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I'm trying to learn Functional Programming and I picked Erlang because I will have to use it eventually. In the meantime, I'm trying to build a simple lexer to stumble upon problems and solve them along the way.

I'm aware that Erlang has leex and yeec but this code is just for illustration purposes and teach me the "FP way".

So I would appreciate if someone would give a cursory glance at my initial attempt and tell me their suggestions.

The code below is a simple tokenizer that splits expressions in the form "<number> + <number>" into a list of tokens. The general direction I took to solve this problem is as follows:

The tokenize/2 funtion is called recursively on a successively shrinking portion of text. When the text is empty, it returns the lexed tokens.

The tokenize/2 function first builds a list of functions, each of which, when applied to a portion of text, returns an {ok, {Type, Token}, Text} tuple representing the outcome of the match, the token and the remaining, non matched, portion of the input string.

The tokenize/2 function then maps the list of functions, with the expectations that, at each stage, only one match will occur. A HasMatched predicate is built to extract the single match from the list, if any. If a match has indeed been found, the recursive call is made to the function, with arguments being the remaining potion of the text and the new token appended to the list of resulting tokens.

-module(tokenizer).
-export([tokenize/1]).

-include_lib("eunit/include/eunit.hrl").

% tokenize an input string
tokenize(String) -> tokenize_ignore_ws(String).

tokenize_ignore_ws(String) ->
    {R, Tokens} = tokenize(String, []),
    {R, lists:filter(
        fun
            ({ws, _}) -> false
            ; (_) -> true
        end
        , Tokens
    )}
.

tokenize([], Tokens) -> {ok, Tokens};
tokenize(String, Tokens) ->
    Patterns = [
        fun(S) -> match(number, "[0-9]+", S) end,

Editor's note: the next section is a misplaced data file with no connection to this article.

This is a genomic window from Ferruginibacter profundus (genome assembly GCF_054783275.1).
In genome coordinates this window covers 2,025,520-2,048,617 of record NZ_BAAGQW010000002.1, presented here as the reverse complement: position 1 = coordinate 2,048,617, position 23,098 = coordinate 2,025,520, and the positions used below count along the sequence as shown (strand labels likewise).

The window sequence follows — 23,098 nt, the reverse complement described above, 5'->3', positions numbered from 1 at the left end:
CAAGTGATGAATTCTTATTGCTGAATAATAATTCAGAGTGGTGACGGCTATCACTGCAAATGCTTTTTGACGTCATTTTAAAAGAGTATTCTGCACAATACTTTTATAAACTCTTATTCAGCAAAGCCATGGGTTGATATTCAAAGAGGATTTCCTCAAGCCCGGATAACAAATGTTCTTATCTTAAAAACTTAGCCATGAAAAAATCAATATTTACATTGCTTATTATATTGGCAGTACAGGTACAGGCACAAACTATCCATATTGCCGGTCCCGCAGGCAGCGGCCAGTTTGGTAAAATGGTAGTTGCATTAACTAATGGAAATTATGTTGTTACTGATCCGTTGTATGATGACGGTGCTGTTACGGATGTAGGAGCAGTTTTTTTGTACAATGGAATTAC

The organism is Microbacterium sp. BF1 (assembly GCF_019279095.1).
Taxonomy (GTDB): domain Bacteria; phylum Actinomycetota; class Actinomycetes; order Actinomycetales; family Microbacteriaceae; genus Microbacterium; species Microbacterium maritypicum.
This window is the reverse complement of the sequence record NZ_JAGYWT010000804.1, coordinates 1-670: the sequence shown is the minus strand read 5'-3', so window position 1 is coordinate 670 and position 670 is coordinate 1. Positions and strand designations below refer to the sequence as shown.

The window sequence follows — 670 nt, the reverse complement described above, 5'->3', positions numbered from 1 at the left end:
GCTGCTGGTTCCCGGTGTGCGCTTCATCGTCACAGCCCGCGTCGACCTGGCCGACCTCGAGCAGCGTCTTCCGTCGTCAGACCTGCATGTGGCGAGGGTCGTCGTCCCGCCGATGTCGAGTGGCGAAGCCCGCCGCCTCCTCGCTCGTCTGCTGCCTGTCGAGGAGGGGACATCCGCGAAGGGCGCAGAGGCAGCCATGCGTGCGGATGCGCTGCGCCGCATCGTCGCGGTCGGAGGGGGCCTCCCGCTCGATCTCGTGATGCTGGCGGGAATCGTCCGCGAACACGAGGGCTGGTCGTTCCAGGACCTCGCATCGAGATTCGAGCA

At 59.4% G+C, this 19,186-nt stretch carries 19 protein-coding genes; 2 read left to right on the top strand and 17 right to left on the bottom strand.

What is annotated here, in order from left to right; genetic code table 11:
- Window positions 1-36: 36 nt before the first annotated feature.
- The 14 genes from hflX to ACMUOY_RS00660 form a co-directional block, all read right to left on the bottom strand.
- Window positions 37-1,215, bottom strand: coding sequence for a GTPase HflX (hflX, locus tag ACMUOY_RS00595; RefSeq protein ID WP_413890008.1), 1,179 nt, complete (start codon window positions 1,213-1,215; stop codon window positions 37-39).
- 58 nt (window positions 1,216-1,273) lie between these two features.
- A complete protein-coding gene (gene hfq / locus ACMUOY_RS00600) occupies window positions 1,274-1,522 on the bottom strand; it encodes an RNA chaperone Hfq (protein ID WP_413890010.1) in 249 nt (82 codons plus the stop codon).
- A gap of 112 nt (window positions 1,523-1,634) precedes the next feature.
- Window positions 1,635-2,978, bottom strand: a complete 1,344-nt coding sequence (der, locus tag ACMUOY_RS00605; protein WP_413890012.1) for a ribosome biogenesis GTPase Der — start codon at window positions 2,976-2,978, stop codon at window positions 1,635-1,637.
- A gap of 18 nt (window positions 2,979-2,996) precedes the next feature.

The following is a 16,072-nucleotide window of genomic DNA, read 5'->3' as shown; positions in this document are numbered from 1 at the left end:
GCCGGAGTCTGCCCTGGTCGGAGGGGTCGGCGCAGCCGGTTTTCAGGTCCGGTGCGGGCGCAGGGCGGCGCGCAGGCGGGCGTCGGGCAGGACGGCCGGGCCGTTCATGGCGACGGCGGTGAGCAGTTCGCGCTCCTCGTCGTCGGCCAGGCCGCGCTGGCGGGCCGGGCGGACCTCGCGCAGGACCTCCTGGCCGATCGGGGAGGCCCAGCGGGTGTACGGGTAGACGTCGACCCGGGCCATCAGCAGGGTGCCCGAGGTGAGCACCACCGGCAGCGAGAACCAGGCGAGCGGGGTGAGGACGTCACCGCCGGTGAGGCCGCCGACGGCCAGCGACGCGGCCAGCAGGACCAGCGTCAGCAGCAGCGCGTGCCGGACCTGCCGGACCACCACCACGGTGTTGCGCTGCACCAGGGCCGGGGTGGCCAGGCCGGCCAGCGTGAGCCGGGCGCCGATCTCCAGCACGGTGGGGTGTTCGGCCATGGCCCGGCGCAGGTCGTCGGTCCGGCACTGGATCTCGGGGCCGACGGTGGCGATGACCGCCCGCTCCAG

fun(S) -> match(op, "\\+", S) end,
        fun(S) -> match(ws, "\\s+", S) end
    ],
    Matches = lists:map(fun(P) -> P(String) end, Patterns),
    HasMatched = fun({error, _, _}) -> false; (_) -> true end,
    Match = lists_single_or_default(HasMatched, Matches),
    case Match of
        {ok, Token, Text} ->
            tokenize(Text, Tokens ++ [Token]);
        null ->
            {error, Tokens}
    end
.

% The match/3 function applies the specified Regex to the input String.
% If the match is successful, the function returns the tuple: 
% {ok, {Type, Token}, Text} where
% - Token is the matched portion of the input String and
% - Text is the remaining portion of the input String.
%
% If the match fails, the function returns the tuple:
% {error, null, String}
%
match(Type, Regex, String) ->
    case re:run(String, Regex, [anchored]) of
        {match, Captures} ->
            {0, Length } = lists:last(Captures),
            Token = string:left(String, Length),
            Text = string:substr(String, Length + 1),
            {ok, {Type, Token}, Text}
        ; nomatch -> {error, null, String}
    end
.

%% Lists Helper Functions
lists_single(Pred, L) ->
    case lists_single_or_default(Pred, L) of
        null -> error;
        X -> X
    end
.
lists_single_or_default(Pred, L) ->
    R = lists:filter(Pred, L),
    case length(R) of
        0 -> null;
        1 -> lists:nth(1, R);
        _ -> error
    end
.

% EUnit

tokenize_number_test() ->
    {ok, [{Type, Token}]} = tokenize("123"),
    ?assert(Type =:= number),
    ?assert(Token =:= "123")
.
tokenize_op_plus_test() ->
    {ok, [{Type, Token}]} = tokenize("+"),
    ?assert(Type =:= op),
    ?assert(Token =:= "+")
.
tokenize_empty_expression_test() ->
    {ok, []} = tokenize("")
.
tokenize_expression_test() ->
    {ok, Tokens} = tokenize("123+456"),
    [
        {number, "123"},
        {op, "+"},
        {number, "456"}
    ] = Tokens

For instance, in the code above, I felt the need to declare a lists_single_or_default/2 function. That's because I'm coming from a C# background. Is there some proper FP way to make the calling code more maintainable/readable with an alternative way?

Another thing I'm interested about is to add {Row, Column} information to each token so as to give more meaningful error messages while tokenizing and, eventually, while parsing later on. For this, I think I will need to carry this information in the {Type, Token, {Row, Column}} tuple that represents a token. But I feel that adding more and more state to the Token will make the code more and more difficult to read and maintain.

I'm aware that FP makes extensive use of recursion. For instance, the canonical way to implement the Fibbonacci suite is as follows:

fac(0) -> 1;
fac(1) -> 1;
fac(N) -> N * fac(N - 1).

However, I have searched about potential for stack overflows while running recursive functions and I found that most functional programming languages make use of Tail Call Optimization in order to reuse the last stack frame while possible.

It seems, unfortunately, that the canonical implementation of the Fibonaci suite shown above does not lend itself to being optimized that way. Is there a way to inspect the stack in Erlang and, in the context of my tokenize/2 method, is is possible to use another algorithm that does not involve recursion ? Is there a way to adapt my algorithm so that is lends itself to being optimized ?

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